Posted by ESPN.com's Adam Rittenberg
MADISON, Wis. -- Wisconsin's recent success is encapsulated on Page 8 of the team's 2008 football media guide, under the heading, "Bowling with the Badgers. A fixture in January."
As noted on the page, the Badgers are one of only three teams to reach January bowl games in each of the last four seasons. Most college football fans can easily name the other two squads -- USC and West Virginia -- but Wisconsin often gets omitted from discussions about the nation's football elite. The reason? No BCS appearances.
The Badgers are the national model for very good, but to earn a more glowing adjective next to their name, they need to make one of the big five. USC has earned a BCS berth in each of the last four seasons, while West Virginia punched its ticket after both the 2005 and 2007 seasons.
Wisconsin certainly had the credentials for BCS selection in 2006, producing an 11-1 regular season and finishing sixth in the BCS standings, but superior seasons by Ohio State and Michigan left the Badgers on the outside.
"When it comes down to it, we didn't take care of our business to get us there," Badgers senior linebacker DeAndre Levy said Sunday at media day in Camp Randall Stadium. "The past couple years, we were a game or two away. Every game is important, so we can't look past anybody, like a lot of people may be doing on the outside."
The Badgers enter the fall on the BCS fringe, ranked in the 10-15 range in most preseason polls and generally considered to be the Big Ten's No. 2 team. They return arguably the league's deepest running back corps, all five starting offensive linemen from last season, an All-American tight end in Travis Beckum and veteran players both at linebacker and defensive line.
There's some uncertainty at quarterback, but perhaps the biggest question about the Badgers is: Can they take the next step?
Linebacker Jonathan Casillas likes the team's position and disposition.
"It's been different," Casillas said. "I can see it in the guys' faces and the way they're approaching the workouts and the runs and practice. It seems like they're a lot more hungry than they were last year, myself included. Being ranked so high last year hurt us in the long run. A lot of guys just settled into that and basically just let everything come to them instead of going out and getting it. That's what it looks like people are doing now."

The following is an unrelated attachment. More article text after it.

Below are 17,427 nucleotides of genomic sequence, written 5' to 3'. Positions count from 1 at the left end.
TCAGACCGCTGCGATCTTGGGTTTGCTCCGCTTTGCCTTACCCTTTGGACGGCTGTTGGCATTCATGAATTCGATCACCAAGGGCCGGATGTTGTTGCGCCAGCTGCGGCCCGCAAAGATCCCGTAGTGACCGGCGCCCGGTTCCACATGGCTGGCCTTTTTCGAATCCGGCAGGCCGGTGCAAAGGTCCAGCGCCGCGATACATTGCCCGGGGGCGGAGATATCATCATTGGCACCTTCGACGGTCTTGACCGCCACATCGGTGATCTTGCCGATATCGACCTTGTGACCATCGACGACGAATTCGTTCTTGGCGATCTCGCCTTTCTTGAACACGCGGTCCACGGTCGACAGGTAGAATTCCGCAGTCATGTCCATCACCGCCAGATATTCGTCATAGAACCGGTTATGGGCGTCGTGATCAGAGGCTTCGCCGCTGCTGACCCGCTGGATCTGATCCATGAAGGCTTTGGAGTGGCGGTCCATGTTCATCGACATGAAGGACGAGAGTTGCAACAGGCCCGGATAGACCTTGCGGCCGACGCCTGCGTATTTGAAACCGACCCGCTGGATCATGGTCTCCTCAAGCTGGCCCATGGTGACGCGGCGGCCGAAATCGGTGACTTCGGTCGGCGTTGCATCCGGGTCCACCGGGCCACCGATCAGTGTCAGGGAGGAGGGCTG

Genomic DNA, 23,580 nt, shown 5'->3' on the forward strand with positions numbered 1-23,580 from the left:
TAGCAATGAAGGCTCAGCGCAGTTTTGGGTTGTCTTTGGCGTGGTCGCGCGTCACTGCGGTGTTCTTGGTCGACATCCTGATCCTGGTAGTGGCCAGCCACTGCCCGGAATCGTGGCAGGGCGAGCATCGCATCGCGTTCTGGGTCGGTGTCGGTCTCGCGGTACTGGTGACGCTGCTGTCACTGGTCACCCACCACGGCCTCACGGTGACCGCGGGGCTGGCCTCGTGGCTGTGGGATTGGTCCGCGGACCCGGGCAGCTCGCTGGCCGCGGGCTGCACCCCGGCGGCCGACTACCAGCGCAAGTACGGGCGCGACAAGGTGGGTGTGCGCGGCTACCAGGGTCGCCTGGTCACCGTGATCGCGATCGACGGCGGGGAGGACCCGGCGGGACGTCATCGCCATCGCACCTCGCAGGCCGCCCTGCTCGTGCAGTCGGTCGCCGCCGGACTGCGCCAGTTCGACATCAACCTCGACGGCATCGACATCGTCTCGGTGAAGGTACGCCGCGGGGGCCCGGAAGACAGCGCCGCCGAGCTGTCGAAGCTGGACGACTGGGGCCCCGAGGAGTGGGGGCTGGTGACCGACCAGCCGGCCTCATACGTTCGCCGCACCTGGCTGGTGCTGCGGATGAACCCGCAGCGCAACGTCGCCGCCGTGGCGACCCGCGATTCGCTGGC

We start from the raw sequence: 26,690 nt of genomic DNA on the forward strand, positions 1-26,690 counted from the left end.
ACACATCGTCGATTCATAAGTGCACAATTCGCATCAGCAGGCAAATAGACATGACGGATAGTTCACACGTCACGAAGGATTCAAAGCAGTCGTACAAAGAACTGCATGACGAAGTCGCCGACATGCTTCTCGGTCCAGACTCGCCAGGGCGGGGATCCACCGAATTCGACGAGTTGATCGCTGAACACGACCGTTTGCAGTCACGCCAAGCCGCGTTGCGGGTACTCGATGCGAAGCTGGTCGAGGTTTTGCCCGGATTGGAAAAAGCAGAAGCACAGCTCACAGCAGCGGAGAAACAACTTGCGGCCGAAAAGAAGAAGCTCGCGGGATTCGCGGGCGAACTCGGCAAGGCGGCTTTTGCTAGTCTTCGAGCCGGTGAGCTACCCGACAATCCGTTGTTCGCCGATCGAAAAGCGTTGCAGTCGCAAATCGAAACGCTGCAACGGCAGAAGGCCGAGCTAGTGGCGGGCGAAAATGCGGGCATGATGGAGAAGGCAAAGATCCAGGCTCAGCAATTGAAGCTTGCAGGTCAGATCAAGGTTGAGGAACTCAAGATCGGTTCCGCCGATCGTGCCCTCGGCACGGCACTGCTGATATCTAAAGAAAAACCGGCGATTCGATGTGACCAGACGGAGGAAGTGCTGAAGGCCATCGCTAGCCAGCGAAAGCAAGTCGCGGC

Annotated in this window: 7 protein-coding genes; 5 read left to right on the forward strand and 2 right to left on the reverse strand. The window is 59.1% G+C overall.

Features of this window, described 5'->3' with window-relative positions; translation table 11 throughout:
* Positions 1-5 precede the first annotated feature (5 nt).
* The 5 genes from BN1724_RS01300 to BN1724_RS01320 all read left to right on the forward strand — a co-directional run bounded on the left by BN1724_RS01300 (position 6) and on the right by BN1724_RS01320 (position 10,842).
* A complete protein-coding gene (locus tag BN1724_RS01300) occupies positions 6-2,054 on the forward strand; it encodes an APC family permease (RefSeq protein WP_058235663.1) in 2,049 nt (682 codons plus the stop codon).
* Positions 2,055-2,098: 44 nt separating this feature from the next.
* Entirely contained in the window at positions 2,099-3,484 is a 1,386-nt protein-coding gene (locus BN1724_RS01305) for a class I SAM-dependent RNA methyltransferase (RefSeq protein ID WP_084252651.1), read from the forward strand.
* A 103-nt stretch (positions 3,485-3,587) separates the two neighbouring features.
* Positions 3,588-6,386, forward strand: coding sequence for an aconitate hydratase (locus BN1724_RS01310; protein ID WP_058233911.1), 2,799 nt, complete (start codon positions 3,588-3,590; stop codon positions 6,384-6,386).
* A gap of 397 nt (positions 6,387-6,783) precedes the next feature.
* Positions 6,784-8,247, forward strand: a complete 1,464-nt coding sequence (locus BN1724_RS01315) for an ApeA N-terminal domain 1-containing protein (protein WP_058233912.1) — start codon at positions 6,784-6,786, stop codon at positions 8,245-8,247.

Third-year coach Bret Bielema is one of only four Big Ten coaches to win 21 or more games in their first two seasons in the league. The difference is the other three -- Ohio State's Jim Tressel, Michigan's Fielding Yost and Penn State's Joe Paterno -- all reached BCS bowls or their equivalent (Yost's teams won Big Ten titles in 1901 and 1902).
Though Bielema on Sunday restated the 2006 team's BCS case and noted Wisconsin's exclusive company in January bowls, he also addressed what it takes to reach a BCS bowl and referenced his experience as a Kansas State coach in 2003.
"A lot of times it really gets down to staying healthy," Bielema said, "and then there's just these one or two guys that come out of nowhere and have a special senior year. Someone that does something out of the ordinary. There were a couple guys that were unsung heroes on our Big 12 championship team, guys that really, none of them had really done anything."
Who those players could be this fall remains to be seen. Fullback Chris Pressley might be one. Middle linebacker Jaevery McFadden isn't a senior, but he could be another.
"Collectively, the ship is stronger than it's been," Levy said. "The past couple years, there have been one or two guys you could always look to. This year, it's four, five, six guys out there, trying to get this team where we need to be."